Thought I'd share something with blog readers because I'm pretty surprised some people actually may not be able to to understand this concept and may make serious career mistakes in their lives.
Suppose your income is $120,000 a year. You have a choice between getting it over 12 pay-checks at $10,000 a month or getting getting it over 15 pay-checks of $8,000 with 3 month bonus for average performers.
Intuitively, the former the pay scheme is a superior one. Reasons can be very valid, a monthly income of $10,000 is useful for negotiating salary for subsequent jobs. You also get more money earlier on throughout the year which allows you to farm your money into investments earlier. There is also little pressure to perform at work as salaries are fixed.
Actually, if you offer me a choice of two pay schemes, I'd actually choose the latter.
a) CPF contribution caps are higher with the latter scheme.
One of the funny things about the CPF program is that the employer will contribute CPF up to $5,000 month. This means that you only pay CPF for up to $60,000 a year for your monthly income.
However, the CPF board has an Additional Wage Ceiling of $25,000 which allows an employee to contribute part of their bonuses to the CPF program with the appropriate matching from your employer.
This means that the former pay-scheme, your employer pays CPF up to $60,000 of your income but in the latter payment scheme, your employer has to match up to $84,000 of your income.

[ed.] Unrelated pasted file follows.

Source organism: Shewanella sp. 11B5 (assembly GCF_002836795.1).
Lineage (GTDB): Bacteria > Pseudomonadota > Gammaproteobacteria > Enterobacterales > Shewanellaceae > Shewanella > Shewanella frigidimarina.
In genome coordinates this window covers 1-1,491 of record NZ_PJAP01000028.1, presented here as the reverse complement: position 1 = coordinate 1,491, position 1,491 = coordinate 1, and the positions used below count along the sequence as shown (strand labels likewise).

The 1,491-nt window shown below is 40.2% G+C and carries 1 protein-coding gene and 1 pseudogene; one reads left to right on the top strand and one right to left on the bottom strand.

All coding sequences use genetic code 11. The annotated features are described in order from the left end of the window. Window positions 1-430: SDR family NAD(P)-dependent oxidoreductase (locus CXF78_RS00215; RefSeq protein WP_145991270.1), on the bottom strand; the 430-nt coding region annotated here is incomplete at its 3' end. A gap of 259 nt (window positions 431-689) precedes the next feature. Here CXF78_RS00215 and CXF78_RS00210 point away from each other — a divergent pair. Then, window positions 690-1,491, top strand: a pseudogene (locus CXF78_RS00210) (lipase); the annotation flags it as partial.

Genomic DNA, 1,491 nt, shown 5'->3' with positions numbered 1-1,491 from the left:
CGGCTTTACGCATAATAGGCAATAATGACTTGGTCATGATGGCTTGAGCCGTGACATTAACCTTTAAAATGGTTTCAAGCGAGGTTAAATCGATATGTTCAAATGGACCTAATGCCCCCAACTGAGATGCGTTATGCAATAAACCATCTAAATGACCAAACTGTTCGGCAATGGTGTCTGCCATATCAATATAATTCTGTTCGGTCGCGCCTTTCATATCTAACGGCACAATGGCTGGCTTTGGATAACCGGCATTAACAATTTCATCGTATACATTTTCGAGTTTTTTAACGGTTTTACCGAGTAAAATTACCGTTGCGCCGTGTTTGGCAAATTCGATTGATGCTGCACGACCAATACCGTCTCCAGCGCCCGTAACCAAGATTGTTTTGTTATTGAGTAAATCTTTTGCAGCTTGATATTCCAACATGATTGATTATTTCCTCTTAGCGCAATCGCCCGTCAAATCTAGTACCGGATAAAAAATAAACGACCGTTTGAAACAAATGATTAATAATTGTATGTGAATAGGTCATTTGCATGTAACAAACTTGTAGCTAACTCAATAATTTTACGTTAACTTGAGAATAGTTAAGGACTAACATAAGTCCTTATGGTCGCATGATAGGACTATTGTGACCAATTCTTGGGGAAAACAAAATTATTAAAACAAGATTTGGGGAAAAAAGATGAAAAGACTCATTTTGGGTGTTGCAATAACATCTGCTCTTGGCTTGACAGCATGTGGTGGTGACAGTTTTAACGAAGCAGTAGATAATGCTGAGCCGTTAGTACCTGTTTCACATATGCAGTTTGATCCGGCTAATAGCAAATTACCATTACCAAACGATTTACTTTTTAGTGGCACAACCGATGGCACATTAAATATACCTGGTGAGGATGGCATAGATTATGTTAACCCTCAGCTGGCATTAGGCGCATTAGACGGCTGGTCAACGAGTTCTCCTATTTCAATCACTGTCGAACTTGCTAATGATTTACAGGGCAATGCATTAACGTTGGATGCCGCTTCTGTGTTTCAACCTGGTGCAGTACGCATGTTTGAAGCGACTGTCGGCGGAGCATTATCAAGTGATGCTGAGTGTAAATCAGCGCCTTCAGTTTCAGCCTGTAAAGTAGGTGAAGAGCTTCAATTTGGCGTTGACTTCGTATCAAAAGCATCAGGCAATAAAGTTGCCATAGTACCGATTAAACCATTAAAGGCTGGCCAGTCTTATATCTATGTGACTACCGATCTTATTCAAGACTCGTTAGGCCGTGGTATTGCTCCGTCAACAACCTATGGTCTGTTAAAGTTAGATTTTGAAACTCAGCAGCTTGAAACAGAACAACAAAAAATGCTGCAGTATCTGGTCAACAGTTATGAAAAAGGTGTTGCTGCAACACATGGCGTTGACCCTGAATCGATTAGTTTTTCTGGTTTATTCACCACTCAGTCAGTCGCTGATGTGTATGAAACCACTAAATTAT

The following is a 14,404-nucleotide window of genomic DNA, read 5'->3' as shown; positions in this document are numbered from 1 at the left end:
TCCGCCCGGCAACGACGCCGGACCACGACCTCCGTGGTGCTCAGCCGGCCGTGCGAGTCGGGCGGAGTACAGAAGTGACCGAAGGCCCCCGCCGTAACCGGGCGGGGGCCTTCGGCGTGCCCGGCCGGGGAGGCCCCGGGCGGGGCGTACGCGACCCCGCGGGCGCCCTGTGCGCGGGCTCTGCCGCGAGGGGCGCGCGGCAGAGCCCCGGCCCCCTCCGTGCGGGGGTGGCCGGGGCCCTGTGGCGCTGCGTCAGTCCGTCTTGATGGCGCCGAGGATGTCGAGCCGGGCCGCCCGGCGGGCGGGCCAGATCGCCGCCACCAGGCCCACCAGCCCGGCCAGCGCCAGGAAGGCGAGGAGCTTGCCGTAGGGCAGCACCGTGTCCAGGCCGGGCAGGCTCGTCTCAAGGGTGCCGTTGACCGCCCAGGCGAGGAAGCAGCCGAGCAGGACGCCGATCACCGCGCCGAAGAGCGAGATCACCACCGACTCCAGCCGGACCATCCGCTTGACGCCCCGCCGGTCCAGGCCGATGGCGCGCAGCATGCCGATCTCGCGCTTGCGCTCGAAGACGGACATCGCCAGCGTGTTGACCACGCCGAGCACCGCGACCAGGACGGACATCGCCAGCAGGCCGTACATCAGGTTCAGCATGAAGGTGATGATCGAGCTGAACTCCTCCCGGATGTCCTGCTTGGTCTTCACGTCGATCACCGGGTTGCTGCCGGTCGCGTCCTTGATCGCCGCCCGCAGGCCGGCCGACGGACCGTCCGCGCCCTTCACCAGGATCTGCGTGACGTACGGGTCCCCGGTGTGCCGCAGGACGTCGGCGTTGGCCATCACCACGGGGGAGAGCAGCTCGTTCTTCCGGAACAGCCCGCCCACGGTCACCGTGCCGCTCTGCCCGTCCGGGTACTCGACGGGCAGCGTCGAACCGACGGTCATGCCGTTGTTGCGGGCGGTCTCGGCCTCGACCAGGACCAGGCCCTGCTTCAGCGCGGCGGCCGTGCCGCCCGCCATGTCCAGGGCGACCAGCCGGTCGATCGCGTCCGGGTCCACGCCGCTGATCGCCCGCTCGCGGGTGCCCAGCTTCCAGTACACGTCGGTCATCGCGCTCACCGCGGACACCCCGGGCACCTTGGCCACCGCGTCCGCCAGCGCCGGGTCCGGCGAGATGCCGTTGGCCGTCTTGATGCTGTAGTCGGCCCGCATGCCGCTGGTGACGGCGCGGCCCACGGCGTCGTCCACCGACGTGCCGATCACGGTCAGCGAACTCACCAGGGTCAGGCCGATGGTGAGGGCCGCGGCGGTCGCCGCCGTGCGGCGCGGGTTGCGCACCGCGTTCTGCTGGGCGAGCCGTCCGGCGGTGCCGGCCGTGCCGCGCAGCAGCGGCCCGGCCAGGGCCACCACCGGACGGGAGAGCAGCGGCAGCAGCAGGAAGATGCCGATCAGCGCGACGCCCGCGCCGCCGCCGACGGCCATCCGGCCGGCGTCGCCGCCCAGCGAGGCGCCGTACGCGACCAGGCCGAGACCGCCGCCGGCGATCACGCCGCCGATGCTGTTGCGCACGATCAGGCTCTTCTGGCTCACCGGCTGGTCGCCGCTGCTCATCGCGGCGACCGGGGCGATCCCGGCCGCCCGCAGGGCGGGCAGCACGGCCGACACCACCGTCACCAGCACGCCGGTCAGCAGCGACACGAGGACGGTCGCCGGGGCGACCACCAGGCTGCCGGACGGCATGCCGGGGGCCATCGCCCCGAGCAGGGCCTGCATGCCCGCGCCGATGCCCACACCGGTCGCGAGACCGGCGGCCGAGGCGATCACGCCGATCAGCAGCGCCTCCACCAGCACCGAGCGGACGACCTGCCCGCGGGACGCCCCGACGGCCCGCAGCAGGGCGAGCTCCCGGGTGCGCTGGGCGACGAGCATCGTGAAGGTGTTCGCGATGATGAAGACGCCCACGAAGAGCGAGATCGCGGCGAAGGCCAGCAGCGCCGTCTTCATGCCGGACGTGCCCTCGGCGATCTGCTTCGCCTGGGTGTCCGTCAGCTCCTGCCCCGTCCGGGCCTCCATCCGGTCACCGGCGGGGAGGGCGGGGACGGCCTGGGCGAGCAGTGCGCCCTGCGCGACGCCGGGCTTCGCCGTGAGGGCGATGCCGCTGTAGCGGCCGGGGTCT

Many HR departments in Singapore have saved a lot of money by offering to pay their employees based on a 12 month fixed scheme instead of paying them bonuses. Employees happily accept those terms because it's more cash in hand and the program was touted as being income neutral. In actual fact, the employer is creating huge savings for themselves by contributing less to employee CPF.
b) The problem of higher taxes.
In many cases, when employees get more money, their contribution to CPF drops which means that more income becomes taxable. This actually means more money paid to the government.
To prevent manipulation and gaming of the CPF system, we will be better off simply setting the ceiling to be indifferent to whether the income is normal monthly income or bonus income. Simply limit a year of income matching to $85,000 regardless of the nature of the income for each employee.
This way companies cannot exploit workers by switching to a 12 month payment program and declaring that the switch is income neutral.